A shocking report reveals that at least 11 000 women and girls in the Rustenburg district in the North West are raped each year, with 49% also being subjected to some form of sexual violence in their lifetime.
The study conducted by Doctors Without Borders (MSF) via a household survey in 2015 also found that while one in four women have been raped at some point, very few ever seek medical care or make a police report.
The survey was conducted among 800 women between the ages of 18 and 49. “At 25% prevalence, the disease burden of sexual violence is substantial,” according to the report.
Sexual violence is a major problem in South Africa, with studies showing that up to one in four women have been raped in their lifetime.
Only a small proportion of rapes – as few as one in 25 – are reported to the police and many survivors never access care. “Sexual violence may cause HIV and other sexually-transmitted infections, unwanted pregnancies and mental disorders. With prompt treatment by trained healthcare workers, the associated health consequences can be avoided or reduced.”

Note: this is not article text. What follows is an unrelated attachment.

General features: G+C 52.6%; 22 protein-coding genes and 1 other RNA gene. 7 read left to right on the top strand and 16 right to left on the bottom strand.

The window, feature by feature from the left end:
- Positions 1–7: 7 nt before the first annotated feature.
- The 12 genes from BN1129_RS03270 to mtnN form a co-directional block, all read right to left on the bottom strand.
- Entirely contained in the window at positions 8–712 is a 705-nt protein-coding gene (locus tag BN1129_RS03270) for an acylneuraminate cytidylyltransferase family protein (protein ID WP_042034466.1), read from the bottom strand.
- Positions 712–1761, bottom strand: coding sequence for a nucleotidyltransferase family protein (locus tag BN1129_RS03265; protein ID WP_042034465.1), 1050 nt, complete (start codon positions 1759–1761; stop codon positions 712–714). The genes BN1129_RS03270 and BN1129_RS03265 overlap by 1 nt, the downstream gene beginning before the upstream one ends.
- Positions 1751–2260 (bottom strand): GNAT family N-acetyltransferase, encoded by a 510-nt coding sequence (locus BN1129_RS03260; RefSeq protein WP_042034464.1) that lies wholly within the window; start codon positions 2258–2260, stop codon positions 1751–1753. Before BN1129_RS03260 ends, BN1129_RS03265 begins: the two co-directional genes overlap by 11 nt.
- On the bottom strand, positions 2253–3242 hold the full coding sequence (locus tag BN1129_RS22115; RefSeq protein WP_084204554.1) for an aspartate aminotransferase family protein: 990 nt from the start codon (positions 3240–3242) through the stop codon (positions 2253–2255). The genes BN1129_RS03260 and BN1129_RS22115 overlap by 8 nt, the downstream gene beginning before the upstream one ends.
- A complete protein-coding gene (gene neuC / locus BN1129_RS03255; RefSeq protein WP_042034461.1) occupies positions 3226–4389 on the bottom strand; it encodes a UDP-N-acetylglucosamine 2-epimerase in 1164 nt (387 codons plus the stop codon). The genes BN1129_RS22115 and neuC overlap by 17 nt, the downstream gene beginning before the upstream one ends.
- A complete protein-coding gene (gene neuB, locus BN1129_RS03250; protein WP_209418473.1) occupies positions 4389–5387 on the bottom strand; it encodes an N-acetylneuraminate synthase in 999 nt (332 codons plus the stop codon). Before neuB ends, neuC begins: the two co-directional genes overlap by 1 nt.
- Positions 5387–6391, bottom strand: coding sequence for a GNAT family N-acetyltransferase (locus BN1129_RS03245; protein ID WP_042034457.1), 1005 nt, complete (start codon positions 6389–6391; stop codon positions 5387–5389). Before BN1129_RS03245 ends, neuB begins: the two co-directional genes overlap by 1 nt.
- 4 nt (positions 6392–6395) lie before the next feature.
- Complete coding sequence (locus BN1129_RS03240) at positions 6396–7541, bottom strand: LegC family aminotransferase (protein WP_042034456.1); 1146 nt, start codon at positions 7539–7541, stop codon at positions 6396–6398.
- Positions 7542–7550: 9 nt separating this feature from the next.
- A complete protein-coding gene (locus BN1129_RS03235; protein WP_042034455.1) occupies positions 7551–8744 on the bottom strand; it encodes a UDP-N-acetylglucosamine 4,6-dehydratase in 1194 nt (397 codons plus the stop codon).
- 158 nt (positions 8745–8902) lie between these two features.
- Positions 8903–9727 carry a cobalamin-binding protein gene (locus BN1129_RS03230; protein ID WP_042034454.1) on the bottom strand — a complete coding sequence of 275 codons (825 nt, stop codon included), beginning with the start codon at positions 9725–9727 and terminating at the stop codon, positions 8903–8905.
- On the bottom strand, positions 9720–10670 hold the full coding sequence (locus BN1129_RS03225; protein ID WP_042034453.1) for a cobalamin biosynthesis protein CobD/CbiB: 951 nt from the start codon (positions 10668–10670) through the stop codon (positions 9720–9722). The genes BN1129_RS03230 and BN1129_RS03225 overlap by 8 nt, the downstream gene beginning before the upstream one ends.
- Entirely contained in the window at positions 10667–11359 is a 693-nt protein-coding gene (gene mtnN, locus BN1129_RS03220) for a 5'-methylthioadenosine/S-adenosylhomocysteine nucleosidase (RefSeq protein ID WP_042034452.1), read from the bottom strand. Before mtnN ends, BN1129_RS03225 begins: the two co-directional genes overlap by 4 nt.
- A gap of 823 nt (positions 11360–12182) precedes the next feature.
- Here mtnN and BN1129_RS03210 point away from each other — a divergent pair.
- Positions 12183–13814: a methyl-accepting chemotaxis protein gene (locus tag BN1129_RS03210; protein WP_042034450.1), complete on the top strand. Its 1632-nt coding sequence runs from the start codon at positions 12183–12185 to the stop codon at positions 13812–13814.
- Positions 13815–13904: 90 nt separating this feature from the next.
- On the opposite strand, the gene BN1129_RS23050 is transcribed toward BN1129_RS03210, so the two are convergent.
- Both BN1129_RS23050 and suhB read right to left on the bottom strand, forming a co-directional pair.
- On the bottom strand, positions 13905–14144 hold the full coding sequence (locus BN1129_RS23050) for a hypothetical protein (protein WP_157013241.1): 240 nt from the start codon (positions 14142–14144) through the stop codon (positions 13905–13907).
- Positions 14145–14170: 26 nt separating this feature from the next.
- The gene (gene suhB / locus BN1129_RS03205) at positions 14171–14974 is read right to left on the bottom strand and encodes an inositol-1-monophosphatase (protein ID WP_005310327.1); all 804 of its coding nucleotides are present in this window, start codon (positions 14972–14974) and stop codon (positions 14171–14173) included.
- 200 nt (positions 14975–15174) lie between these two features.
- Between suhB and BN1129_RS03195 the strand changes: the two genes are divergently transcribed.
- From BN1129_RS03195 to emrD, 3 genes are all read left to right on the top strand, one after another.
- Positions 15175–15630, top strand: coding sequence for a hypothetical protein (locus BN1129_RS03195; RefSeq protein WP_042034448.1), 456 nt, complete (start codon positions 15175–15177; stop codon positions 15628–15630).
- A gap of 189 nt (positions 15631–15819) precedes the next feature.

Providing sexual violence survivors with access to comprehensive care is thus a medical imperative, MSF said.
The department of health has designated 265 public healthcare facilities across all provinces to provide medical and psychological care to survivors of sexual violence, as well as the option of clinical forensic services.
But comprehensive medical and forensic care is still not widely available, MSF said.
“Urgent interventions are required to ensure access to services improves. “Designated facilities should provide survivors of sexual violence with care that addresses all possible health consequences.”
Since 2015, MSF has supported the North West department of health in providing patient-centred services for survivors of sexual violence in Bojanala District.
“In 2015, the North West department of health and MSF partnered to establish Kgomotso Care Centre in the Boitekong Community Health Centre in the Rustenburg Local Municipality of Bojanala Platinum District. In 2016, the department, supported by MSF, established two more care centres at Bapong and Letlhabile in Madibeng Local Municipality.”
To close the gaps in healthcare provision for sexual violence victims, MSF calls on the government to take urgent action in these arenas:
- To make public healthcare services for survivors’ medical, clinical forensic, mental health and social assistance needs more widely available.
- To train staff in the medical, psychological and social management of sexual violence.
- For social development and health departments to improve community awareness and use of sexual violence services.
- For the health, social development and justice departments to assess service gaps leading to a strategic plan by mid-2018.